8 forum posts
Posted by mgj on 31/12/2011 09:38:40:
Next problem - if one is cutting rivets to a length - how to do it quickly? Is there an answer.
 
I find if I use cutters and so don't get a nice square end the shank tends to tip leaving an "offset" or malformed head. So its down to hacksawing many rivets - long time slow.
 
Hammering them - work of a second or so with an air hammer, but cutting to length?
 
Any solutions? Or is this just one of the little joys of model engineering?

Hi Chris

If you have a number to do you could make up a piece of scrap plate to the required thickness put a suitable hole in it and then use it as a cutting filling jig.
 
Brian
JasonB31/12/2011 12:28:51
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A shearing action works well. Either drill a hole in some plate the thickness of which is the length you require, poke rivit into hole and a sharp coal chisel will chop it to length or you can make a pivoted blade to do the same job.
 
All the copper rivits on my Fowler were done with side cutters, teh steel/iron ones sawn. On the larger ones for your next project you could make a jig to hold say 4 at a time and do them with a bandsaw, there is a pic somewhere on TT of it being done.
 
J
mgj31/12/2011 12:40:12
1007 forum posts
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I thought it would come to that. The only problem with the jig (sawing) is that one has to lock the rivets, or they will rotate (I guess) under the saw?
 
Might come to something like sawing roughly and a burst with an angle grinder and sanding disc for length? Or some grub screws.
 
Food for thought - thanks.
Terryd31/12/2011 13:05:06
1935 forum posts
179 photos
Hi MGJ,
 
As Jason and Brian suggested, a piece of plate of suitable thickness with a reasonably accurate hole and a good sharp cold chisel is one of the best solutions. The chisel must be really sharp though. There was an article in the ME a few issues ago which showed the method. If you need longer rivets use the same hole and put a suitable washer under the head for packing or on top as a chisel guide.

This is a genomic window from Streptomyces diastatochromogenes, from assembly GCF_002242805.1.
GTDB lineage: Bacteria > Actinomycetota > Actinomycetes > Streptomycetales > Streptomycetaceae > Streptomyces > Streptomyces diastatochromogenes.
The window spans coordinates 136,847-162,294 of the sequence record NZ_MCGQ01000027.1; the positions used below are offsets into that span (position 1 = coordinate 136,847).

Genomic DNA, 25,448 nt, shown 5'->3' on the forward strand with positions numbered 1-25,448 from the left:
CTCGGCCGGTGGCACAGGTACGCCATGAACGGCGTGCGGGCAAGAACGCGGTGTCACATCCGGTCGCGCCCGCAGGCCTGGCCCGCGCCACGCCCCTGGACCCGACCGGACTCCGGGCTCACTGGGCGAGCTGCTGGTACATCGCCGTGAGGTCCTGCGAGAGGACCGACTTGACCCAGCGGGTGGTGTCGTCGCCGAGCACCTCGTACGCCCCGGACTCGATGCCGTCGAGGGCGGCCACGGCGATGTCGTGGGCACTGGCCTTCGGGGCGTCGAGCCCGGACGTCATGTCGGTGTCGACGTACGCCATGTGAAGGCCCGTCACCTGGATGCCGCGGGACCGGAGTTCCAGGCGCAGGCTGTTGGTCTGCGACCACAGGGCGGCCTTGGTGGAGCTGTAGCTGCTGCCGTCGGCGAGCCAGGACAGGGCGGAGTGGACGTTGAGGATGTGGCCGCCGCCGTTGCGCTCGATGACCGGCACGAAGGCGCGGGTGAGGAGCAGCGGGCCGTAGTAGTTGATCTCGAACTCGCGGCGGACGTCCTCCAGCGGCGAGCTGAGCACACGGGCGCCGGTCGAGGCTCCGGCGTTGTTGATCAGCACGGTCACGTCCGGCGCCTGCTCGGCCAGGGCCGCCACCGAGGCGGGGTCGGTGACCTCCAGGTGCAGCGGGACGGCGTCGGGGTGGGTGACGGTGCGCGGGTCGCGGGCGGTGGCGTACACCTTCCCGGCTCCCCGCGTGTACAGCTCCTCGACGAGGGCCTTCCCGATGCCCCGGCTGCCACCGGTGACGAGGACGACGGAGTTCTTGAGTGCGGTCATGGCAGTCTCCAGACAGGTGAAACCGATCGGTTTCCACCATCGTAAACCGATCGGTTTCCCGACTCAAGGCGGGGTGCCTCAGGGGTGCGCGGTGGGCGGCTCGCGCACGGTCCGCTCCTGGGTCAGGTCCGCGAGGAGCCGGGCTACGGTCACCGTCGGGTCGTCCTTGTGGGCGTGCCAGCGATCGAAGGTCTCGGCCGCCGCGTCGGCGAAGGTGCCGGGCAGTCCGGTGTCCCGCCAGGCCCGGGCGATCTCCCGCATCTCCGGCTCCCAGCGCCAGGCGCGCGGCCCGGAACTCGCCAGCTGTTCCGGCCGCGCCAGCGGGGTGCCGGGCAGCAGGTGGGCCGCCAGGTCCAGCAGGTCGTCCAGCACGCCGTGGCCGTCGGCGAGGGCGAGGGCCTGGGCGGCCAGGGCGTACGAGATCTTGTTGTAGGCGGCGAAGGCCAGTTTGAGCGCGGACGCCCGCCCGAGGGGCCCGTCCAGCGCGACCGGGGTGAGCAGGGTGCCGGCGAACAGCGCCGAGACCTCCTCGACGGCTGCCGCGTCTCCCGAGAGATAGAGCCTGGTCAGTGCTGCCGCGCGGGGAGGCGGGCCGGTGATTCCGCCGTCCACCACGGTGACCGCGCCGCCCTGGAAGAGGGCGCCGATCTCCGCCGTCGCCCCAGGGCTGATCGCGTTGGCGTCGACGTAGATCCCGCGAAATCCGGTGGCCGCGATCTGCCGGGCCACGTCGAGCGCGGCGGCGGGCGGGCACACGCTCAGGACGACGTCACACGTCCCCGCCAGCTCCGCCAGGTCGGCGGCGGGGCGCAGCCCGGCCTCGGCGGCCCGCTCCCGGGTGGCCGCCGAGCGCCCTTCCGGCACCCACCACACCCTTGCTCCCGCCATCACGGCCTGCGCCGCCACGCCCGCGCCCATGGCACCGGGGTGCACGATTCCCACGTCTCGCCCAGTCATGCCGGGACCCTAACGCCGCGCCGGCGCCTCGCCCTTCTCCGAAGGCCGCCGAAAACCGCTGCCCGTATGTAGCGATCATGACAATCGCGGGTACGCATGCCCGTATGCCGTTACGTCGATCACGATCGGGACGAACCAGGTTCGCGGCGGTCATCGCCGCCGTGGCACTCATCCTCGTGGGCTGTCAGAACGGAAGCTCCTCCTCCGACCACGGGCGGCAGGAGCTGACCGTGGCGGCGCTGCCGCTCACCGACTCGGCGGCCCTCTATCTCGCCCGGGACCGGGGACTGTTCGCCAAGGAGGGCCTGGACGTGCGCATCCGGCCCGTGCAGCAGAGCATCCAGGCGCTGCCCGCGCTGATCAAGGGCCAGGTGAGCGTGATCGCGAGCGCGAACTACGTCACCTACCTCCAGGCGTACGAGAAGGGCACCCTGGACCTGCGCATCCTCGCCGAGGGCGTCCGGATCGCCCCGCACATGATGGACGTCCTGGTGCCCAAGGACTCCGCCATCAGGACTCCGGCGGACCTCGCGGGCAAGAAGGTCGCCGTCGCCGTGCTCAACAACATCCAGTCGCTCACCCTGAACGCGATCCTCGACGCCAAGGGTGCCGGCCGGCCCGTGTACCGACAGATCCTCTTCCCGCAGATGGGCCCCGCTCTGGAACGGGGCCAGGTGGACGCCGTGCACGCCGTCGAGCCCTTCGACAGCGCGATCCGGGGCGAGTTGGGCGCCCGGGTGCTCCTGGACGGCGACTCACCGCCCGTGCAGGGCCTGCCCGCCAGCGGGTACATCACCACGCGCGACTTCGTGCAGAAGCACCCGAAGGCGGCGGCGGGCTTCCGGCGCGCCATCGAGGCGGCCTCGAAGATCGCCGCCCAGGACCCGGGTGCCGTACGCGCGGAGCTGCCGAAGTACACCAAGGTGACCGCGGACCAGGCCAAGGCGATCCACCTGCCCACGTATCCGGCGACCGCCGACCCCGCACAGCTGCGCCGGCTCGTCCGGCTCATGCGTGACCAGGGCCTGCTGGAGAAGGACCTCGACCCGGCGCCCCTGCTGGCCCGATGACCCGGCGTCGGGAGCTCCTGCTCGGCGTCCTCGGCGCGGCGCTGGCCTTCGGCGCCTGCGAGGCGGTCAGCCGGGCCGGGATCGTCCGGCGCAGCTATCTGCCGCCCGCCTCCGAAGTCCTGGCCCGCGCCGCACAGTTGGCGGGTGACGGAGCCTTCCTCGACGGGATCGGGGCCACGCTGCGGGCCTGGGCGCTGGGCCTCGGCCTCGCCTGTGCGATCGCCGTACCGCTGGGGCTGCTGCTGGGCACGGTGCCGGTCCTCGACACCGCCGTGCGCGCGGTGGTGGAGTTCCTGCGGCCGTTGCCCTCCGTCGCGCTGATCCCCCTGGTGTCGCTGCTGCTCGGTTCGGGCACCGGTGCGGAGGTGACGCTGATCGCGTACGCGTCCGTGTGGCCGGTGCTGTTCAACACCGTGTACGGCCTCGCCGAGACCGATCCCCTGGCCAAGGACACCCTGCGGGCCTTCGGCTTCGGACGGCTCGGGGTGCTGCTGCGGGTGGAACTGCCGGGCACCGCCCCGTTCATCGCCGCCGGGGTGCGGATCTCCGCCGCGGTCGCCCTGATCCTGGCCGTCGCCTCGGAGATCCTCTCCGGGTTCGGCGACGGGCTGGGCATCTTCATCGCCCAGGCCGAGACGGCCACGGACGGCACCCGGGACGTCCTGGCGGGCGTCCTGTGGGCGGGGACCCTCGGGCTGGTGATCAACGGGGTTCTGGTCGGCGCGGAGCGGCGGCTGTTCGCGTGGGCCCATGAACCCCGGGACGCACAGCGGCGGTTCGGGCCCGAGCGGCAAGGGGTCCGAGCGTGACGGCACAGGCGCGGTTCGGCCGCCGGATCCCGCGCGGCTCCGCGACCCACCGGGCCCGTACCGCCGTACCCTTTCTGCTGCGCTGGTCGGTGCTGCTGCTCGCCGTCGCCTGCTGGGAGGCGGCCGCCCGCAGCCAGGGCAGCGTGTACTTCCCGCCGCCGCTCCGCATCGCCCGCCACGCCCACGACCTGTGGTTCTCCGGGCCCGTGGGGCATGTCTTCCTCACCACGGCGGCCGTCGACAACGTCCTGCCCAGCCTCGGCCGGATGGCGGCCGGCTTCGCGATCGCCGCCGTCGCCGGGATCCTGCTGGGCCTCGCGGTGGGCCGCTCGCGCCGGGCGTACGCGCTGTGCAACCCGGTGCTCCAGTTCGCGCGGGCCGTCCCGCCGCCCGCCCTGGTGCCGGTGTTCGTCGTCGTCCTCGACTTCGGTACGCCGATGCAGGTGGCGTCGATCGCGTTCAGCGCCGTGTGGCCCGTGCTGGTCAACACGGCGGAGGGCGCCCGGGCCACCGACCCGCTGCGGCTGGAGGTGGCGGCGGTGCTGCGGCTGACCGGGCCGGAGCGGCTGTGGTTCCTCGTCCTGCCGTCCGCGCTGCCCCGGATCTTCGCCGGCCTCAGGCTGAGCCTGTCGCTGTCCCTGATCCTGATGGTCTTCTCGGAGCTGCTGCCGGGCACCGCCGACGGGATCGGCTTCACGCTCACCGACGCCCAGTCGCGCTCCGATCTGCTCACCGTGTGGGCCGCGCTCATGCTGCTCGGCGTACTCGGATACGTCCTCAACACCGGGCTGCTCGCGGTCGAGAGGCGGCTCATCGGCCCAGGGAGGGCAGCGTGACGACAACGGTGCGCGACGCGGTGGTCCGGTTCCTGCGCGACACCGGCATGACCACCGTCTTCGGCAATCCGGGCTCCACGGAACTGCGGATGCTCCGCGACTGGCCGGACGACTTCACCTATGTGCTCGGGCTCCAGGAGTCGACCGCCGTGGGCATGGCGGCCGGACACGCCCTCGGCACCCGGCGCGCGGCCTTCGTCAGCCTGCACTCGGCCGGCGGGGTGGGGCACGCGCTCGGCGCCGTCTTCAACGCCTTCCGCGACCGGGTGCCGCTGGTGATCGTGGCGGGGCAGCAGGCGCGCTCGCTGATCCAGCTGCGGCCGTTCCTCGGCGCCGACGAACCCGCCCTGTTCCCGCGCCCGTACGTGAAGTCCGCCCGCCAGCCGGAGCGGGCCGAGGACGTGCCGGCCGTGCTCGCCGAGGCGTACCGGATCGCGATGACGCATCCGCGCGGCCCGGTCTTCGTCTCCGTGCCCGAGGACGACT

If you haven't plate of the correct thickness just get a thicker piece than is required and counterbore the bottom for the head of the rivet. You can get different lengths by using several rivet holes in the same plate and adjusting the depth of the counterbores.

 
Regards
 
Terry
JasonB31/12/2011 13:13:35
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'tis what you need
 

J
Terryd31/12/2011 13:38:35
1935 forum posts
179 photos
Hi MGJ,
 
I just found the article I was referring to and having read the whole article it is well worth reading. It is in issue 4412 of ME by Geoff Holland P346 onwards ("Fairlie Complex"). The explanation of riveting (in both senses of the word) is on p 347 and also has a good explanation of how to make the rivet snap (dolly) and set ('drawing up punch' in 'Geoff speak').
 
 
By the way Jason,  Geoff also mentions 1.6 times diameter as extra length needed for  head, he must have read the same text book as myself, but I'll go with your suggestion.
 
Edit:
 
Hi Jason, I have just found my original source of the 1.6 x diameter formula.  It is in K.N. Harris' book "Model Boilers & Boilermaking" published by MAP in1967 which was considered the model boilermakers bible when I bought it originally as an apprentice in '68.
 
Regards
 
Terry

Edited By Terryd on 31/12/2011 13:56:33

Brian Price31/12/2011 13:44:13
8 forum posts
Posted by mgj on 31/12/2011 12:40:12:
I thought it would come to that. The only problem with the jig (sawing) is that one has to lock the rivets, or they will rotate (I guess) under the saw?
 
Might come to something like sawing roughly and a burst with an angle grinder and sanding disc for length? Or some grub screws.
 
Food for thought - thanks.

Cut a long thin slot in line with the hole with a hacksaw and then when you clamp it in the vice it will grip the rivet.

mick H31/12/2011 15:01:11
377 forum posts
1 photos
A gentleman called A. Mellor described an easily made "Hand Rivet Squeezer" in ME 15th May 1987 and a smaller version for riveting the wheels (awkward) of the Minnie traction engine in ME 6th May 1988. I have made both of these tools and they make a very good and easy job of riveting and forming perfect heads on1/16" and 3/32" rivets. I have not tried them on larger sizes. If anyone is interested in this tool, I would be quite happy to forward the articles by e mail.
 
Mick